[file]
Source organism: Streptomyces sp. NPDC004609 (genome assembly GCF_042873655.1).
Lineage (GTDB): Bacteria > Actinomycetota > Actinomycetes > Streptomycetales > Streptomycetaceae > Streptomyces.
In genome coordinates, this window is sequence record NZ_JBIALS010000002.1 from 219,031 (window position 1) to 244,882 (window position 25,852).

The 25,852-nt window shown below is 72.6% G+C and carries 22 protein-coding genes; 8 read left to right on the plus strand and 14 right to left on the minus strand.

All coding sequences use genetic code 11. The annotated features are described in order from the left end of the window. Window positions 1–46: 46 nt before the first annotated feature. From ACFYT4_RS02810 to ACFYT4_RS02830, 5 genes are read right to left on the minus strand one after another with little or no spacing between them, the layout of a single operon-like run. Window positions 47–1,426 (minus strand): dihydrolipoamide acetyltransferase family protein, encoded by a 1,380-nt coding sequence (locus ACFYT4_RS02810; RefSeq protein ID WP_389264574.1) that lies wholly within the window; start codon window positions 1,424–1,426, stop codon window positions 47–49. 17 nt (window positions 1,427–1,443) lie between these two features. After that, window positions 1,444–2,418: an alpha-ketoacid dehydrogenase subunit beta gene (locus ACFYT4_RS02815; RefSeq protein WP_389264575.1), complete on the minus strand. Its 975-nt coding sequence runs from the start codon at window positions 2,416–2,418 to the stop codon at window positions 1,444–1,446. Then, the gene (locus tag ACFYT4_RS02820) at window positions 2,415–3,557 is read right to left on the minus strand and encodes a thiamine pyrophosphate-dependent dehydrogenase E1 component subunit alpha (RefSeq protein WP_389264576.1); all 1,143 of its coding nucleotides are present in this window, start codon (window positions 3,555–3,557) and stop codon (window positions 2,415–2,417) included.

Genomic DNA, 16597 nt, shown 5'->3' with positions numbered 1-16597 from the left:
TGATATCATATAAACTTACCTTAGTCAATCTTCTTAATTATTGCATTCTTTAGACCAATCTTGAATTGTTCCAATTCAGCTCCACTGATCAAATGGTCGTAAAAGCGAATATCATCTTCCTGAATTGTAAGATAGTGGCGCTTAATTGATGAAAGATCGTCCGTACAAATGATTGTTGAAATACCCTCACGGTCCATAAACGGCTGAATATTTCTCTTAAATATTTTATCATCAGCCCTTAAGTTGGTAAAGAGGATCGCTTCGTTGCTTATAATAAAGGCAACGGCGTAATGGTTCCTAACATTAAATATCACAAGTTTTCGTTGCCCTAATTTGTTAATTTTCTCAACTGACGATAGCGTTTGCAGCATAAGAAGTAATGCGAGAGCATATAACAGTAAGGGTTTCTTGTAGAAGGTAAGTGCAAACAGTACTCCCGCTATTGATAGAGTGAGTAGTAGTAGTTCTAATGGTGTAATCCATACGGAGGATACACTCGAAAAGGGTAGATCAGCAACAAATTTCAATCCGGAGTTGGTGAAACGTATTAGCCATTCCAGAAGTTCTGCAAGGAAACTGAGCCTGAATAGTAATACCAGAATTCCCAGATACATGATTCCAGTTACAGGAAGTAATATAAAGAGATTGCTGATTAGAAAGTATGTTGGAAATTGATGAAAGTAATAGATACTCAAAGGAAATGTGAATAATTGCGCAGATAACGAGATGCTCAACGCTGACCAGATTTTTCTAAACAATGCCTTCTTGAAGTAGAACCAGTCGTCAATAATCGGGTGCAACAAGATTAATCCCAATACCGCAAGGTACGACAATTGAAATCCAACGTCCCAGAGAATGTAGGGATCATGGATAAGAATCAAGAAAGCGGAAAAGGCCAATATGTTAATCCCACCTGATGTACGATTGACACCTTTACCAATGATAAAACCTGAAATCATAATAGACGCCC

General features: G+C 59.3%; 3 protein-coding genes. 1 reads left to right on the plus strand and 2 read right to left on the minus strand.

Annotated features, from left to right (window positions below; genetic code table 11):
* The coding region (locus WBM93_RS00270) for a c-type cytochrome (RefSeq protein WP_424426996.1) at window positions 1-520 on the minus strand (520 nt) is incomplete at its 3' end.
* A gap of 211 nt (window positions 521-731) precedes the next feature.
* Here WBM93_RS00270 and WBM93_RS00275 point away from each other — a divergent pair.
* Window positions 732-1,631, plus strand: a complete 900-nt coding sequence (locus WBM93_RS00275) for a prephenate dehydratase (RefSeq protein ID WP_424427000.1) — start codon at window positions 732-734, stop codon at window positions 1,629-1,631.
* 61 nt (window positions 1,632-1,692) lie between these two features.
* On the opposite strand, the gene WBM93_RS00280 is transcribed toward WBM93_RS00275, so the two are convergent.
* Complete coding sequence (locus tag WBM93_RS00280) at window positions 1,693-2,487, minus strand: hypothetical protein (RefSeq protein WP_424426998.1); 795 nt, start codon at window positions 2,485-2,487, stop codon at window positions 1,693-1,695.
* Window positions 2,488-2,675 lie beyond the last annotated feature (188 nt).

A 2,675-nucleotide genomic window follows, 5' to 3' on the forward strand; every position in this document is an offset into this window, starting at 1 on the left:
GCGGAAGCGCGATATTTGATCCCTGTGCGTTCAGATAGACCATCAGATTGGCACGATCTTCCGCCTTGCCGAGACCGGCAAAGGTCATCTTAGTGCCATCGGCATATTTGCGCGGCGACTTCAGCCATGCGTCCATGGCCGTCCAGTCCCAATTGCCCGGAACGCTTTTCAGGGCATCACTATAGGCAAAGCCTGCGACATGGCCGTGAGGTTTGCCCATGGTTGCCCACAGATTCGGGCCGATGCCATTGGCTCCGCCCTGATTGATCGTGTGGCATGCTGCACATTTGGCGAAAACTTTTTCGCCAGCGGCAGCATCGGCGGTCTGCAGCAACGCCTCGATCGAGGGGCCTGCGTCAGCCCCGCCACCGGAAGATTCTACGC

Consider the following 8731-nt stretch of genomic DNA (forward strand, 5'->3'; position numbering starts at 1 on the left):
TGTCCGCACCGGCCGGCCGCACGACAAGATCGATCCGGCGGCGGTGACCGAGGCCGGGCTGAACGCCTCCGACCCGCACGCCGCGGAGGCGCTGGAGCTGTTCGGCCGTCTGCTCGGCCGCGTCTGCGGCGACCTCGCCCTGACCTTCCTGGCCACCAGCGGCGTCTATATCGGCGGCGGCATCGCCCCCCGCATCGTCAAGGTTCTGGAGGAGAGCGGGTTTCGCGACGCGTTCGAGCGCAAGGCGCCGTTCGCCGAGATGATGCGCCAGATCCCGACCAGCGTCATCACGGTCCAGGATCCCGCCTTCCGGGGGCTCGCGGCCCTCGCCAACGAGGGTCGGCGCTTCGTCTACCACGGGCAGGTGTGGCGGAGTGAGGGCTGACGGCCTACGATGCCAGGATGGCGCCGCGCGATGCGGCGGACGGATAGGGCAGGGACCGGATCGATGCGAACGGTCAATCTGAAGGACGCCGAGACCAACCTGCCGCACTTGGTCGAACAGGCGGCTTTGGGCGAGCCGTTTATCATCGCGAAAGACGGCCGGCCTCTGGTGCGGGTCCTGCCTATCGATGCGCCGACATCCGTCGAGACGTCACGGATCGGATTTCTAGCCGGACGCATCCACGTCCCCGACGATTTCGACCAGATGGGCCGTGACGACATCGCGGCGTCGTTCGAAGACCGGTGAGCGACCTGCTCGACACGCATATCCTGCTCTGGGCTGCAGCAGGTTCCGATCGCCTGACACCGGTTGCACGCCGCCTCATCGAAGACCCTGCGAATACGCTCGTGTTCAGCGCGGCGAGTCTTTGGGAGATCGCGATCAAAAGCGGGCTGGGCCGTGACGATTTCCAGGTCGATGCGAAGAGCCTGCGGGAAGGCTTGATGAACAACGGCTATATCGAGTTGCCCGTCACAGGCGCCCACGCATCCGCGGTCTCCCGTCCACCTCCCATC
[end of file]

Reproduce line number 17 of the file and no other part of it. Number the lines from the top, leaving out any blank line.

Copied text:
* Window positions 2,488-2,675 lie beyond the last annotated feature (188 nt).